• Thoracic duct (only on the left side), cardiac branches of the vagus and sympathetic trunk; and ansa cervicalis (encircling the subclavian artery) and phrenic nerve on the left side only.

Posterior:

  • Apex of the lung covered by the cervical pleura and suprapleural membrane.
  • Sympathetic trunk and right recurrent laryngeal nerve, which hooks the undersurface of the right subclavian artery.

Second Part

Anterior:

  • Scalenus anterior muscle.
  • Phrenic nerve (on right side only).
  • Sternocleidomastoid.

Behind:

  • Apex of lung covered by the cervical pleura and suprapleural membrane.
  • Lower trunk of the brachial plexus and scalenus medius muscle.

Third Part

Anterior:

  • Suprascapular and transverse cervical vessels.
  • Subclavian and external jugular veins.
  • Anterior jugular vein.

Behind:

  • Apex of lung covered by the cervical pleura and suprapleural membrane.
  • Lower trunk of the brachial plexus and scalenus medius muscle.

The next part creates the peak of the arch of the subclavian artery and climbs 1.5-2.5 cm above the level of the clavicle. It comes via the gap between scalenus anterior and scalenus medius muscle together with lower trunk of the brachial plexus.

Clinical Significance

Method to subclavian artery: The 3rd part of the subclavian artery is the most superficial and its pulsations can be felt on deep pressure. It’s found largely in the supraclavicular triangle, where it is located on the very first rib. It can be compressed against the very first rib by pressing downwards, backwards and medially in the angle between the clavicle and posterior border of the sternocleidomastoid muscle. It can also be ligated conventionally at this site. The blood supply to the upper limb isn’t hampered because of sufficient collateral circulation.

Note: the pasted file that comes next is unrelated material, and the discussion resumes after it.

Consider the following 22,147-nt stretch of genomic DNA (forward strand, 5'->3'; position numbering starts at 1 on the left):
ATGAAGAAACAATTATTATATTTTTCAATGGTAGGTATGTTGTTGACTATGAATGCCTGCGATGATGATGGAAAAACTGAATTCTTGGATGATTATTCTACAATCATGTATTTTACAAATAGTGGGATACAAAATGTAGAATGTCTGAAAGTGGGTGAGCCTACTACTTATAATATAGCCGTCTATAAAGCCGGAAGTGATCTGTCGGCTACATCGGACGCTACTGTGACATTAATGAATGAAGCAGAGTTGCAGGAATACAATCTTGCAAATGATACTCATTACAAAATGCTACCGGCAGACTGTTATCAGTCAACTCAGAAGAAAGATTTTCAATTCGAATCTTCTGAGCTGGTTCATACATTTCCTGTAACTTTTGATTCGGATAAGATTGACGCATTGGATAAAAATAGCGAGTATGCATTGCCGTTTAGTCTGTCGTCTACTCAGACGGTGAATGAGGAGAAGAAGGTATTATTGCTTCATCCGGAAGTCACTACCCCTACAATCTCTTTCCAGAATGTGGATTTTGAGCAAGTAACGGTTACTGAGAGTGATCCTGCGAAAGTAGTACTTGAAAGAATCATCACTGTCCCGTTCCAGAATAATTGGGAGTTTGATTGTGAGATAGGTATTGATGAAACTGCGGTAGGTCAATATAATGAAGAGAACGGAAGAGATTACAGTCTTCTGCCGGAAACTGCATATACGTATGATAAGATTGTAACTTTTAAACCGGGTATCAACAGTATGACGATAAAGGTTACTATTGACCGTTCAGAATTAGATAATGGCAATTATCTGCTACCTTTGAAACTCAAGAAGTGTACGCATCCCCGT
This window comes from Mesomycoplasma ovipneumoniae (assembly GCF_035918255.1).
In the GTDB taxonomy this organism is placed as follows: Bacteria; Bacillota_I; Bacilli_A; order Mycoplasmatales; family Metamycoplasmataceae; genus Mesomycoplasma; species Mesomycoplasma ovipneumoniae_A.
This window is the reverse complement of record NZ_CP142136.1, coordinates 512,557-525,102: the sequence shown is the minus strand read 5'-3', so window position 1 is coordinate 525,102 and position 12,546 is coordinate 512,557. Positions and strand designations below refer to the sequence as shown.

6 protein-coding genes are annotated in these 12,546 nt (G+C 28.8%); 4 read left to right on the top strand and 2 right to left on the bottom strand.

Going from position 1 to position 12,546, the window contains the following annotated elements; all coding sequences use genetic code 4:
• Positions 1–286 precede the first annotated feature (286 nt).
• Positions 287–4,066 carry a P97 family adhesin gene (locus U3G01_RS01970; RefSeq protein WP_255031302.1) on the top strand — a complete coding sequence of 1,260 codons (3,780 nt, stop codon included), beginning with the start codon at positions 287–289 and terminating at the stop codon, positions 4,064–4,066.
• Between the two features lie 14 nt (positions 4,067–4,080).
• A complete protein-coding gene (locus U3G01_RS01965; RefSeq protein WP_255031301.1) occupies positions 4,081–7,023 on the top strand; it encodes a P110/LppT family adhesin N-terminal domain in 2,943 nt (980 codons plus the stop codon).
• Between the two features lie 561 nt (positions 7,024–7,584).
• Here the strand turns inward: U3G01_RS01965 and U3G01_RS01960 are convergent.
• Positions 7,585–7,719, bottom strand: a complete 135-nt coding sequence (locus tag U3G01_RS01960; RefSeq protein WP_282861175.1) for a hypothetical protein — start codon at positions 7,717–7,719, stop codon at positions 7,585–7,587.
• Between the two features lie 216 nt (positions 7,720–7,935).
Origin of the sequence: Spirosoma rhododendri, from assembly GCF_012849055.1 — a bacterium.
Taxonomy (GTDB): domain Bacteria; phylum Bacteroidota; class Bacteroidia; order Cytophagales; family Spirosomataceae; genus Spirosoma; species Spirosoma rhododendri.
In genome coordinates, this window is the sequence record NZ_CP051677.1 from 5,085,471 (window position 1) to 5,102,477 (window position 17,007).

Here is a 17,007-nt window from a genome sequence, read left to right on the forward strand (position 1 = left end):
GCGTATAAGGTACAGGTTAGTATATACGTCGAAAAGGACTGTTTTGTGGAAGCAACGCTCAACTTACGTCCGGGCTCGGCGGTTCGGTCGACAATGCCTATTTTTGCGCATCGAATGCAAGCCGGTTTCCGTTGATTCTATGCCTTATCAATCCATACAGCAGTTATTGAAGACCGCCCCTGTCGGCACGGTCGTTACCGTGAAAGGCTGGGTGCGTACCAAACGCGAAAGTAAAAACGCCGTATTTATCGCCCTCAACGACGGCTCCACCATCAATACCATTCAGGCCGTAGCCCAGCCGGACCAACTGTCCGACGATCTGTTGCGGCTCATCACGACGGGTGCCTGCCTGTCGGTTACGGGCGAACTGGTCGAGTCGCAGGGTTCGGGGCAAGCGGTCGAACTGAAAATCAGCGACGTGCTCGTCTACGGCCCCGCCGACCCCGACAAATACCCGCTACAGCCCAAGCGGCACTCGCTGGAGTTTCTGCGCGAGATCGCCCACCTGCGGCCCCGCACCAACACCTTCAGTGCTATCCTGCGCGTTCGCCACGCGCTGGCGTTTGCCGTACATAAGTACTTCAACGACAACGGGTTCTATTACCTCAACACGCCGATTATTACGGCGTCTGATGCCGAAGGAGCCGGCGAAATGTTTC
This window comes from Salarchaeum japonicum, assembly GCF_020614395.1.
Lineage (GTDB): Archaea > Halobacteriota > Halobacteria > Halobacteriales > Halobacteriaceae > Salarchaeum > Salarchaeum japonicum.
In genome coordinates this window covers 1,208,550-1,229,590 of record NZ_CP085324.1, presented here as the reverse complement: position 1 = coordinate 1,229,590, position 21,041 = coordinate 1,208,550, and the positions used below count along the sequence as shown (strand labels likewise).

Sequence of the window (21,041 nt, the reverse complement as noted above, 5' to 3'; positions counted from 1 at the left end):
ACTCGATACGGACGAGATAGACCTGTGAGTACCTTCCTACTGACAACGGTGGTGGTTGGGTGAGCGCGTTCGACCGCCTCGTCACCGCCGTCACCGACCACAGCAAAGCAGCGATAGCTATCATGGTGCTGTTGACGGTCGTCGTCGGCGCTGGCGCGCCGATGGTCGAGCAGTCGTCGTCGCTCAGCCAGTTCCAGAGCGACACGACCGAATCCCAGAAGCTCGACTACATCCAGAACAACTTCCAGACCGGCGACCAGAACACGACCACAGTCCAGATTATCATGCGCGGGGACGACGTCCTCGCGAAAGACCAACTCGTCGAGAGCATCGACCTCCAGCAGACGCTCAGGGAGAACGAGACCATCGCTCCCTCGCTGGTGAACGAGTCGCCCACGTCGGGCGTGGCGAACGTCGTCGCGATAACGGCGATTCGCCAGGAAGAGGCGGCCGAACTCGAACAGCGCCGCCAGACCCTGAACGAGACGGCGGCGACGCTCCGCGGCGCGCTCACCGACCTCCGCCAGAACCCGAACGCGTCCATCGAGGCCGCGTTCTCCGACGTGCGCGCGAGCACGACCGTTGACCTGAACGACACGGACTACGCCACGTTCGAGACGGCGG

Clinical Significance

Cervical rib may compress the subclavian artery as it goes through the gap between the scalenus anterior and scalenus medius muscles. This can be examined medically when the patient’s chin is turned upwards and to the affected side after a deep breath the radial pulse is decreased or obliterated (Adson’s evaluation).

Aneurysm may grow in the 3rd part of subclavian artery. The pressure as a result of aneurysm on the brachial plexus causes numbness, weakness and pain in the upper limb.

Dysphagia lusoria: The right subclavian arterysometimes may originate from descending thoracic aorta and compress esophagus resulting in trouble in swallowing. This illness is referred to as dysphagia lusoria.

Overview of Branches of the Subclavian Artery and their Following Branches

BranchesSubsequent branches
Vertebral artery
First (cervical) part
Second (vertebral) part
Third (suboccipital) part
Fourth (intracranial) part
Muscular branches
Spinal branches
Muscular branches
Meningeal branches
Posterior spinal artery
Posterior inferior cerebellar artery
Medullary branches
Internal thoracic artery
Thyrocervical trunk
Inferior thyroid artery
Suprascapular artery
Transverse cervical artery
Glandular branches
Ascending cervical artery
Inferior laryngeal artery
Tracheal, pharyngeal, and esophageal branches
Superficial branch
Deep branch/dorsal scapular artery
Costocervical trunkDeep cervical artery Highest intercostal artery